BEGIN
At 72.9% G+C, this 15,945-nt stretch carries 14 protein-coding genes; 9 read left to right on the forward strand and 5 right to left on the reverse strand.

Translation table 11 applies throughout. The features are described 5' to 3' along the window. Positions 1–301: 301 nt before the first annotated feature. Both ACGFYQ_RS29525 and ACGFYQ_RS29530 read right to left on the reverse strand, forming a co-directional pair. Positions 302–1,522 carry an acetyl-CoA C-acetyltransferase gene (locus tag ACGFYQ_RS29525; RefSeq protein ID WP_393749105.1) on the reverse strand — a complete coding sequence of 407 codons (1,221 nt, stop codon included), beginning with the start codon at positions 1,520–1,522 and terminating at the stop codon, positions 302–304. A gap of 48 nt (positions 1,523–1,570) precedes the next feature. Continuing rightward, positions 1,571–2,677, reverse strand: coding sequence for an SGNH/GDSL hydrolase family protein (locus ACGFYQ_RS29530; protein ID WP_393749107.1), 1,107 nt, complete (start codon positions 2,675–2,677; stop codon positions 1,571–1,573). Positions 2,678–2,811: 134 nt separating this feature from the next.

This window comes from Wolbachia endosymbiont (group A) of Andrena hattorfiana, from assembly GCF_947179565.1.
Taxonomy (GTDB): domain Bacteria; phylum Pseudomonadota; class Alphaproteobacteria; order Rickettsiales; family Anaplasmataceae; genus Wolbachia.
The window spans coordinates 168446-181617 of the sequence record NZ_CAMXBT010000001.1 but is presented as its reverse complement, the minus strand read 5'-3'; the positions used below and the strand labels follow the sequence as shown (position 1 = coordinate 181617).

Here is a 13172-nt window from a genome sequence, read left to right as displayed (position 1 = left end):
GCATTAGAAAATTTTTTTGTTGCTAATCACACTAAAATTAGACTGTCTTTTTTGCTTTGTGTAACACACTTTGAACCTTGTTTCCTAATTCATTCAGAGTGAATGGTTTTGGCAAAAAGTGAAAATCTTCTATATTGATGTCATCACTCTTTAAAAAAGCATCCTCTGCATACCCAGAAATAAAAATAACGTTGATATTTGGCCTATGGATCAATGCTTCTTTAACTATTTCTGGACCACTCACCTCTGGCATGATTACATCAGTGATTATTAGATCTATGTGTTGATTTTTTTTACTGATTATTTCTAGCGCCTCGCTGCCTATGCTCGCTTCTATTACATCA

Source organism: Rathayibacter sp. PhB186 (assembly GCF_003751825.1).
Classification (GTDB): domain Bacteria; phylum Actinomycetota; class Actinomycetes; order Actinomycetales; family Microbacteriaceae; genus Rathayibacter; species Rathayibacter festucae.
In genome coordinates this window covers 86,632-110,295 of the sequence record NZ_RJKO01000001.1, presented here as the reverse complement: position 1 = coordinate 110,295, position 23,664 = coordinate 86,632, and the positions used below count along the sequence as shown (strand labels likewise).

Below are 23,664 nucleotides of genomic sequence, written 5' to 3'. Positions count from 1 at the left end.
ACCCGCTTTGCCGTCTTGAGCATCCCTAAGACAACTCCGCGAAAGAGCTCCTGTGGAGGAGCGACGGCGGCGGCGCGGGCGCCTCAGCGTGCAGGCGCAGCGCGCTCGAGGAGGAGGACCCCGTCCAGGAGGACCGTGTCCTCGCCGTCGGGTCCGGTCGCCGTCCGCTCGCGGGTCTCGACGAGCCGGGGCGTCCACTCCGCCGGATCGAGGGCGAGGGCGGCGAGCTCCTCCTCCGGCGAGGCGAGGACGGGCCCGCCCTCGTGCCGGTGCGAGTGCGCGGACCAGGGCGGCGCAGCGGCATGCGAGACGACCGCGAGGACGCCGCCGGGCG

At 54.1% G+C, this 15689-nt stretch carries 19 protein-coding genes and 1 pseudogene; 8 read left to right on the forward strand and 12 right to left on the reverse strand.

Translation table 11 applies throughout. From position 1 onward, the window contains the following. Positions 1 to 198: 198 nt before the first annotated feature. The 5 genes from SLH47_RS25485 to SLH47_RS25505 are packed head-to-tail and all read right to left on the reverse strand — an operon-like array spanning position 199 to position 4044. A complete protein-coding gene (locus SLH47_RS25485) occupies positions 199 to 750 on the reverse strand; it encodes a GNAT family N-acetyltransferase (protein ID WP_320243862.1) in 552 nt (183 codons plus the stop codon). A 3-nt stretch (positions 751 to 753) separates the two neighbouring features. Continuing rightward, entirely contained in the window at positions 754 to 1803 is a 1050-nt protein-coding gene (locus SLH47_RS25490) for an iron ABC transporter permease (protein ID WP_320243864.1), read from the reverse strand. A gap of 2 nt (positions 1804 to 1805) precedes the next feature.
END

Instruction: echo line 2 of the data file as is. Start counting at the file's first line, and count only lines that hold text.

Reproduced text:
Translation table 11 applies throughout. The features are described 5' to 3' along the window. Positions 1–301: 301 nt before the first annotated feature. Both ACGFYQ_RS29525 and ACGFYQ_RS29530 read right to left on the reverse strand, forming a co-directional pair. Positions 302–1,522 carry an acetyl-CoA C-acetyltransferase gene (locus tag ACGFYQ_RS29525; RefSeq protein ID WP_393749105.1) on the reverse strand — a complete coding sequence of 407 codons (1,221 nt, stop codon included), beginning with the start codon at positions 1,520–1,522 and terminating at the stop codon, positions 302–304. A gap of 48 nt (positions 1,523–1,570) precedes the next feature. Continuing rightward, positions 1,571–2,677, reverse strand: coding sequence for an SGNH/GDSL hydrolase family protein (locus ACGFYQ_RS29530; protein ID WP_393749107.1), 1,107 nt, complete (start codon positions 2,675–2,677; stop codon positions 1,571–1,573). Positions 2,678–2,811: 134 nt separating this feature from the next.